President Barack Obama authorized sanctions against individuals and entities that provide information technology that aid regimes in cracking down on dissidents.
The executive order from the president is aimed at thwarting the governments of Syria and Iran in particular for their “malign use of technology” to track, monitor and disrupt anti government protesters.
The targets of the sanctions are those who operated, sold, leased or provided services or technology that those governments use to abuse human rights, according to an executive order that Obama signed yesterday.
Obama also directed additional steps be taken, including more intelligence assessments of the risk of atrocities or genocide and creation of a board that will assess the U.S. capability to prevent such acts. The order was released by the White House this morning as Obama paid tribute to Holocaust victims.
“We are haunted by the atrocities we did not stop,” the president said at a Holocaust Days of Remembrance event at the U.S. Holocaust Memorial Museum in Washington. Stopping such tragedies is “a core national security interest and core moral responsibility of the United States of America.”
Technology should be used to “empower citizens, not to suppress them,” he said.
A Bloomberg News investigation last year exposed Western companies’ sales of surveillance systems to repressive governments, including Iran and Syria.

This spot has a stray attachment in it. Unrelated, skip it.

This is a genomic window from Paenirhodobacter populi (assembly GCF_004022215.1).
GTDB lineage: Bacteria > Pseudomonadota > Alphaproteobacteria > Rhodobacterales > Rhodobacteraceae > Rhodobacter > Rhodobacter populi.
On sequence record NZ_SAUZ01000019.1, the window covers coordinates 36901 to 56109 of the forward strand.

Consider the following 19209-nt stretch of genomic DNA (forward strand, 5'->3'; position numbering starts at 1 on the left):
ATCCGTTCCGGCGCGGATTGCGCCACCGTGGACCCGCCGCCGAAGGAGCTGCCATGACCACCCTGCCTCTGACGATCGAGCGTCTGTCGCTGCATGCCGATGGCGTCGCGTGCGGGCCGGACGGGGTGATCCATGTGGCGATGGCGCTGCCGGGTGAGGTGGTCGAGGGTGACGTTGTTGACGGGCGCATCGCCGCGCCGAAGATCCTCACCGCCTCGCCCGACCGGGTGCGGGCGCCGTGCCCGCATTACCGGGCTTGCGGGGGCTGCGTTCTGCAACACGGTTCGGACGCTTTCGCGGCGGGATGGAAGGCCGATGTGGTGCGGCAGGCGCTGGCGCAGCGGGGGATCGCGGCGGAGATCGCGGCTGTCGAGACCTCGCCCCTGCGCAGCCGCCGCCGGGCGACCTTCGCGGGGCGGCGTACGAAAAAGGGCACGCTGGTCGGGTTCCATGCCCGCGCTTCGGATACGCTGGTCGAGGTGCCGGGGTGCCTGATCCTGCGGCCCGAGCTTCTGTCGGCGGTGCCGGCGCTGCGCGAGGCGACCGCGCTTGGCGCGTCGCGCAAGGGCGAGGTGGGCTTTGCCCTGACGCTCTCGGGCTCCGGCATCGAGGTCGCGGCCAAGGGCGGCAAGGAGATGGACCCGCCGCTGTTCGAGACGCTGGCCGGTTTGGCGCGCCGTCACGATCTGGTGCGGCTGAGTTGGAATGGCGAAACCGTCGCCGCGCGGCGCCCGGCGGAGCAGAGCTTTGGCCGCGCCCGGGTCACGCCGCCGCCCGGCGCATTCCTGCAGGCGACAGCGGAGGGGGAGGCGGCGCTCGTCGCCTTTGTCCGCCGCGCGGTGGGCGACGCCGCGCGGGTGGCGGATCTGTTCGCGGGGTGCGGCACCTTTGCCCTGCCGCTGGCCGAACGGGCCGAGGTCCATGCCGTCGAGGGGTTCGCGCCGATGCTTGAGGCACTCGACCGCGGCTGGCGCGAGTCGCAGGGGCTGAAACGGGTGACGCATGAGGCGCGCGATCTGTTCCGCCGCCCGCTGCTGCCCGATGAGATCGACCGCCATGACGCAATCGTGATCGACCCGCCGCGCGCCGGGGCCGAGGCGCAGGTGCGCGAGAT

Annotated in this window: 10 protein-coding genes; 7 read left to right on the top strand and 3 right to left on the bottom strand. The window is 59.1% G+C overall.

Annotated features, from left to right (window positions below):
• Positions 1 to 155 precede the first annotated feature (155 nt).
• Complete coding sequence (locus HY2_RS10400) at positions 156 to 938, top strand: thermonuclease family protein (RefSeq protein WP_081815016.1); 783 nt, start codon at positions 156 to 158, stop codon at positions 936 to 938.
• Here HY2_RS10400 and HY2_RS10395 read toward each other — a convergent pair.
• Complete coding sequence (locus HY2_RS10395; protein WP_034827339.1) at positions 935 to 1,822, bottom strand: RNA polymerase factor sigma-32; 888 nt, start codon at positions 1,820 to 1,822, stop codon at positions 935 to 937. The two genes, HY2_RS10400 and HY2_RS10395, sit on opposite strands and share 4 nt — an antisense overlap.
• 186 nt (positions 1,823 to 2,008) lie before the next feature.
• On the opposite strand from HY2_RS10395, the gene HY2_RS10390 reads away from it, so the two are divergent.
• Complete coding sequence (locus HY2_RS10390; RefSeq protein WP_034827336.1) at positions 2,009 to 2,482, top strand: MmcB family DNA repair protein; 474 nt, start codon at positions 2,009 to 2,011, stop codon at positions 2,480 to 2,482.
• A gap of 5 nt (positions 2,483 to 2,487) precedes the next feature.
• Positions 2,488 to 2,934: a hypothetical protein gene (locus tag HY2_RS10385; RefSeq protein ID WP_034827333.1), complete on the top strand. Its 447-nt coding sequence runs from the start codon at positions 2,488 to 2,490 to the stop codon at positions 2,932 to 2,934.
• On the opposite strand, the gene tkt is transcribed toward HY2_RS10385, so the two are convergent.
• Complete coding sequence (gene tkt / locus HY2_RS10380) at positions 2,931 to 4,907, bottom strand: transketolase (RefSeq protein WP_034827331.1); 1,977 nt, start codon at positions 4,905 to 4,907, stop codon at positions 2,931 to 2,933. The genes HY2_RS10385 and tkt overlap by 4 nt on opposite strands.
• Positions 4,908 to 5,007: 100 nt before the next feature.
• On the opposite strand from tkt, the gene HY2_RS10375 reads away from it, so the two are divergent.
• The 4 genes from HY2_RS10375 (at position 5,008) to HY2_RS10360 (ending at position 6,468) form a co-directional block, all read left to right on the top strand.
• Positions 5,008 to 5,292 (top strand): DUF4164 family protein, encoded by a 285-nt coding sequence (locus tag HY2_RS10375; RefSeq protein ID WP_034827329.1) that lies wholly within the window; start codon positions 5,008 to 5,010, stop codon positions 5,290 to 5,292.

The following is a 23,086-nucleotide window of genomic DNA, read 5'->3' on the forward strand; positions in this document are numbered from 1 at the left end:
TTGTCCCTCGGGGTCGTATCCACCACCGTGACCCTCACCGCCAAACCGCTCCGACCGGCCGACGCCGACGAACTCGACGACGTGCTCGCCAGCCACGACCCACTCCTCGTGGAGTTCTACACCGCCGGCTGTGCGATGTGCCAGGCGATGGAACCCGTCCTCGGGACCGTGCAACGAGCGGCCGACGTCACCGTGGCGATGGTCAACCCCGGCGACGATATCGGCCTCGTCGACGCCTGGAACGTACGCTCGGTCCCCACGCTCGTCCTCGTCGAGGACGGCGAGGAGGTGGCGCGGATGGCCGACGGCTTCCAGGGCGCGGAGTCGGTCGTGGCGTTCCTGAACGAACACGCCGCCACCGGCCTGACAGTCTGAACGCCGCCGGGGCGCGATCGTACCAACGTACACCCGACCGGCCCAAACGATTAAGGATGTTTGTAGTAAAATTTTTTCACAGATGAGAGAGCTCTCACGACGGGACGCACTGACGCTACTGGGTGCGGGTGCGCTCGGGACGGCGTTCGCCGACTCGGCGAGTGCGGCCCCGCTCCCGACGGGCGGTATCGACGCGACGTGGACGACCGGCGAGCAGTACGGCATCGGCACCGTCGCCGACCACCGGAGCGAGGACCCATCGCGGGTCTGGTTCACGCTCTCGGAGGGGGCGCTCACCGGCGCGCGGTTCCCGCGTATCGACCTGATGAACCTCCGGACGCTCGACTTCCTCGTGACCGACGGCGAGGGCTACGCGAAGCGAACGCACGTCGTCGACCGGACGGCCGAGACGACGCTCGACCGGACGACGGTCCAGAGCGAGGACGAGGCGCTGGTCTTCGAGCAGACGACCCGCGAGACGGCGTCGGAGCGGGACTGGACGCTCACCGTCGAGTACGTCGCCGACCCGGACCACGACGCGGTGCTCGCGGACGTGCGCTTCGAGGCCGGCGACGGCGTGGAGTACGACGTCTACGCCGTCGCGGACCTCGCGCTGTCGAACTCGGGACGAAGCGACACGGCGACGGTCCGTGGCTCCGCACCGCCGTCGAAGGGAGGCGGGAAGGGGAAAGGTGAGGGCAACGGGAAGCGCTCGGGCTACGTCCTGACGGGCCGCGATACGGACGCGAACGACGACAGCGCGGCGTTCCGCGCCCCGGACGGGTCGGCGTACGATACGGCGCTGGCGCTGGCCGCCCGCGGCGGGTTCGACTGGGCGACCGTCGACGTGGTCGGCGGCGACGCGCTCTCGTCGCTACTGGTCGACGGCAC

In Iran, European companies provided or marketed gear to track citizens’ locations and communications that law enforcement or state security agencies would have access to, the investigation showed.
Several Middle Eastern countries, including Syria, purchased surveillance technology from a chain of businesses that had been a Siemens AG unit, the Bloomberg probe showed. In Bahrain, transcripts from such gear were used in brutal interrogations, Bloomberg reported Aug. 23.
In Syria, an Italian company, Area SpA, was building a system to intercept, scan and catalog virtually every e-mail that flows through the country, Bloomberg reported Nov. 4. Following the disclosure, Area said it was exiting the deal. The system included components from German and French firms, as well as two U.S. companies, California-based NetApp Inc. And Hewlett- Packard Co. In December, the European Union barred exports of surveillance technology to Syria.
Also last year, Telecomix, a group of online activists, discovered that technology from Sunnyvale, California-based Blue Coat Systems Inc. was filtering websites in Syria. Blue Coat said in a Dec. 15 statement that an internal review showed its technology was transferred illegally to Syria by a third party.
The order was reported earlier by the Washington Post.
Obama directed attention to the uprising in Syria, where clashes between anti-government protesters and security forces persist even as the United Nations backed sending unarmed observers in to monitor a cease fire.
Syrian rebels are fighting to oust President Bashar al- Assad in a conflict that the UN estimates has killed more than 9,000 people since March last year.
“The Syrian people have not given up, which is why we’ve not given up,” Obama said.
Visiting for the first time as president, Obama toured the museum before speaking with Elie Wiesel, a Nobel Peace Prize laureate and Holocaust survivor.
Obama also announced he would award the Medal of Freedom posthumously to Jan Karski, a member of the Polish resistance who smuggled evidence about the Holocaust to the U.S. and delivered it to President Franklin Roosevelt.
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